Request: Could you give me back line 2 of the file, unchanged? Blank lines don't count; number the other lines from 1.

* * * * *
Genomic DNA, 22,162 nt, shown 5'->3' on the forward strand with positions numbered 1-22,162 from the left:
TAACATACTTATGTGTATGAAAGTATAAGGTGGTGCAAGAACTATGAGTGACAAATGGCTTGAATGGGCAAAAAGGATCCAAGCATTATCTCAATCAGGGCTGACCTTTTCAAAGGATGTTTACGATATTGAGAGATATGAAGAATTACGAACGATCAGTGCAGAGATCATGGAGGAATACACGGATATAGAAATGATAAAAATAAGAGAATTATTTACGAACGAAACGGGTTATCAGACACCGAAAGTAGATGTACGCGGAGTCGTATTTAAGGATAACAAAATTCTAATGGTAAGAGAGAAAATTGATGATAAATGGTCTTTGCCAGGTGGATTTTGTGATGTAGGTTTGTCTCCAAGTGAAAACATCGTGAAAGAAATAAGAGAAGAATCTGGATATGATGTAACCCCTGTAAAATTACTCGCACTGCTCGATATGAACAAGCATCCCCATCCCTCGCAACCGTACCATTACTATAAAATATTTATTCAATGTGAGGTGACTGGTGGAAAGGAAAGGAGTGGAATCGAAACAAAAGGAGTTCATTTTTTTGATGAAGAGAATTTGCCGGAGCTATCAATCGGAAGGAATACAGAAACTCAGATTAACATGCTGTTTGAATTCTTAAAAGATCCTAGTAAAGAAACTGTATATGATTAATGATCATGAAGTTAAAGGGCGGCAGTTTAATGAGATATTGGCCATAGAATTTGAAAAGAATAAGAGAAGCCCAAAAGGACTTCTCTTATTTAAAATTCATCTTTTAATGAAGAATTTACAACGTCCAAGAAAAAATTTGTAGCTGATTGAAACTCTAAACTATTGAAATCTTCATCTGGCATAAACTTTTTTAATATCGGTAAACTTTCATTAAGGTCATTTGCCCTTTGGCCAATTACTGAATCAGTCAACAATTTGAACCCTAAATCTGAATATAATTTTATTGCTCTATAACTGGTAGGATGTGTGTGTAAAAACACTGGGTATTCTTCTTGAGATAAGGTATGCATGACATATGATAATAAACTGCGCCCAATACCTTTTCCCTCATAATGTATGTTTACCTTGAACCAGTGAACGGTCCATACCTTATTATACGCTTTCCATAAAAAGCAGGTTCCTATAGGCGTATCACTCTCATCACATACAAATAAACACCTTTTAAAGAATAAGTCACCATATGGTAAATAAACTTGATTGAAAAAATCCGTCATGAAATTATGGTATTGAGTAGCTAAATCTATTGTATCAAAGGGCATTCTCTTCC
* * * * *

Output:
TAACATACTTATGTGTATGAAAGTATAAGGTGGTGCAAGAACTATGAGTGACAAATGGCTTGAATGGGCAAAAAGGATCCAAGCATTATCTCAATCAGGGCTGACCTTTTCAAAGGATGTTTACGATATTGAGAGATATGAAGAATTACGAACGATCAGTGCAGAGATCATGGAGGAATACACGGATATAGAAATGATAAAAATAAGAGAATTATTTACGAACGAAACGGGTTATCAGACACCGAAAGTAGATGTACGCGGAGTCGTATTTAAGGATAACAAAATTCTAATGGTAAGAGAGAAAATTGATGATAAATGGTCTTTGCCAGGTGGATTTTGTGATGTAGGTTTGTCTCCAAGTGAAAACATCGTGAAAGAAATAAGAGAAGAATCTGGATATGATGTAACCCCTGTAAAATTACTCGCACTGCTCGATATGAACAAGCATCCCCATCCCTCGCAACCGTACCATTACTATAAAATATTTATTCAATGTGAGGTGACTGGTGGAAAGGAAAGGAGTGGAATCGAAACAAAAGGAGTTCATTTTTTTGATGAAGAGAATTTGCCGGAGCTATCAATCGGAAGGAATACAGAAACTCAGATTAACATGCTGTTTGAATTCTTAAAAGATCCTAGTAAAGAAACTGTATATGATTAATGATCATGAAGTTAAAGGGCGGCAGTTTAATGAGATATTGGCCATAGAATTTGAAAAGAATAAGAGAAGCCCAAAAGGACTTCTCTTATTTAAAATTCATCTTTTAATGAAGAATTTACAACGTCCAAGAAAAAATTTGTAGCTGATTGAAACTCTAAACTATTGAAATCTTCATCTGGCATAAACTTTTTTAATATCGGTAAACTTTCATTAAGGTCATTTGCCCTTTGGCCAATTACTGAATCAGTCAACAATTTGAACCCTAAATCTGAATATAATTTTATTGCTCTATAACTGGTAGGATGTGTGTGTAAAAACACTGGGTATTCTTCTTGAGATAAGGTATGCATGACATATGATAATAAACTGCGCCCAATACCTTTTCCCTCATAATGTATGTTTACCTTGAACCAGTGAACGGTCCATACCTTATTATACGCTTTCCATAAAAAGCAGGTTCCTATAGGCGTATCACTCTCATCACATACAAATAAACACCTTTTAAAGAATAAGTCACCATATGGTAAATAAACTTGATTGAAAAAATCCGTCATGAAATTATGGTATTGAGTAGCTAAATCTATTGTATCAAAGGGCATTCTCTTCC